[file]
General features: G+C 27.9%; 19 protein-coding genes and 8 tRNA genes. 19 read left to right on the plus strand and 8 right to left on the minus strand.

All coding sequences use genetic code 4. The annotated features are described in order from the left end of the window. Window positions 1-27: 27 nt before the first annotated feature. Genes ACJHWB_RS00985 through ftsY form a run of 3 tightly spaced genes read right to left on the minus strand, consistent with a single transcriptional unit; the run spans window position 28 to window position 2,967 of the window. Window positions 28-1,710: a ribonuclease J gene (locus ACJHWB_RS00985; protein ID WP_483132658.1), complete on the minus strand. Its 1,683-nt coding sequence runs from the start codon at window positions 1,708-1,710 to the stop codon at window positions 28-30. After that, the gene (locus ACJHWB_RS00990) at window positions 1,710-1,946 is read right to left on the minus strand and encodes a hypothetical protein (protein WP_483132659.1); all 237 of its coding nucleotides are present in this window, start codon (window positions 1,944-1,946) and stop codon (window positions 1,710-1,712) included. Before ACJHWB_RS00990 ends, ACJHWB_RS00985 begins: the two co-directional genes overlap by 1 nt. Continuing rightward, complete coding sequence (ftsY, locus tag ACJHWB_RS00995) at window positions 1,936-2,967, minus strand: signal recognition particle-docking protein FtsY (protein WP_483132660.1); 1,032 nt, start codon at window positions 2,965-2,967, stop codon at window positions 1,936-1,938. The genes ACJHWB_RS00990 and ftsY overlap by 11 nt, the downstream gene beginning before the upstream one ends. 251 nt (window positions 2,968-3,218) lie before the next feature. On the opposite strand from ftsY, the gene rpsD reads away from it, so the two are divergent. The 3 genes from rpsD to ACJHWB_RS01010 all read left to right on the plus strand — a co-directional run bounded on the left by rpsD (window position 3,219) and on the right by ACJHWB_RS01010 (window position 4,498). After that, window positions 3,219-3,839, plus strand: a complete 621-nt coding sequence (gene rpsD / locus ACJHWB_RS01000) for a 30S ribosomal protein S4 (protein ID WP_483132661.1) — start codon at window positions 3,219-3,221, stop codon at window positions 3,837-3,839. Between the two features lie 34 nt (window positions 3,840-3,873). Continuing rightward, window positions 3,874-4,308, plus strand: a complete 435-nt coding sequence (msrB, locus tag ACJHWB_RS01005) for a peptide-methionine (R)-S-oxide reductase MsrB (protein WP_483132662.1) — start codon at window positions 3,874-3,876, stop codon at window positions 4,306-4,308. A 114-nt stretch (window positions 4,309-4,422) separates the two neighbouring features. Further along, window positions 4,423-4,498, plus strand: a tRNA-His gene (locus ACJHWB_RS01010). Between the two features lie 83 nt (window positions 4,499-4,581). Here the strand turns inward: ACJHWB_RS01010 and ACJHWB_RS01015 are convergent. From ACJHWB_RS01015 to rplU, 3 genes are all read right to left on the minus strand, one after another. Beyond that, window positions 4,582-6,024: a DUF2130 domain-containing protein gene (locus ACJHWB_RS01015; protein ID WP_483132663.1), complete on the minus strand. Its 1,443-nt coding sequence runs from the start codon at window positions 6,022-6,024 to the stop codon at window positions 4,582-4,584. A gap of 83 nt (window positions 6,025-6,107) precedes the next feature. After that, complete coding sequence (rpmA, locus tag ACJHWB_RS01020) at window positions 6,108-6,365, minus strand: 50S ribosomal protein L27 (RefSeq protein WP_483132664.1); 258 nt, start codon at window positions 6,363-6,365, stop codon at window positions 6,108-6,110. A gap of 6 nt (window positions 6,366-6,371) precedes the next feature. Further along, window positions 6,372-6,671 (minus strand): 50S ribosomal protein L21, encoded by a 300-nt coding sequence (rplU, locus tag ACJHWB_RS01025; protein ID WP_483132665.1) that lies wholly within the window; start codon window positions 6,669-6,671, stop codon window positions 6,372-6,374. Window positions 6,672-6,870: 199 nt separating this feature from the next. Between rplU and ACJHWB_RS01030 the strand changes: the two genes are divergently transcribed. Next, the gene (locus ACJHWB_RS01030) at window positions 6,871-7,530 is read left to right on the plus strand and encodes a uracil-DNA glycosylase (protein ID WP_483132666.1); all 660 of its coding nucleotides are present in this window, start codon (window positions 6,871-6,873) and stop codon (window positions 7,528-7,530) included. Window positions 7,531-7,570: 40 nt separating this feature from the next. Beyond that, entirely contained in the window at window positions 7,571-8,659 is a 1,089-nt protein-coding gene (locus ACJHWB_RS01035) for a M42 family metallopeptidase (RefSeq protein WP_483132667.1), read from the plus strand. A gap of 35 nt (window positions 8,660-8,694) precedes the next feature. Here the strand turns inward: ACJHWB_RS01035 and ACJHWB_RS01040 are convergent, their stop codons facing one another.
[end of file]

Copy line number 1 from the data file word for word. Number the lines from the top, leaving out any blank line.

General features: G+C 27.9%; 19 protein-coding genes and 8 tRNA genes. 19 read left to right on the plus strand and 8 right to left on the minus strand.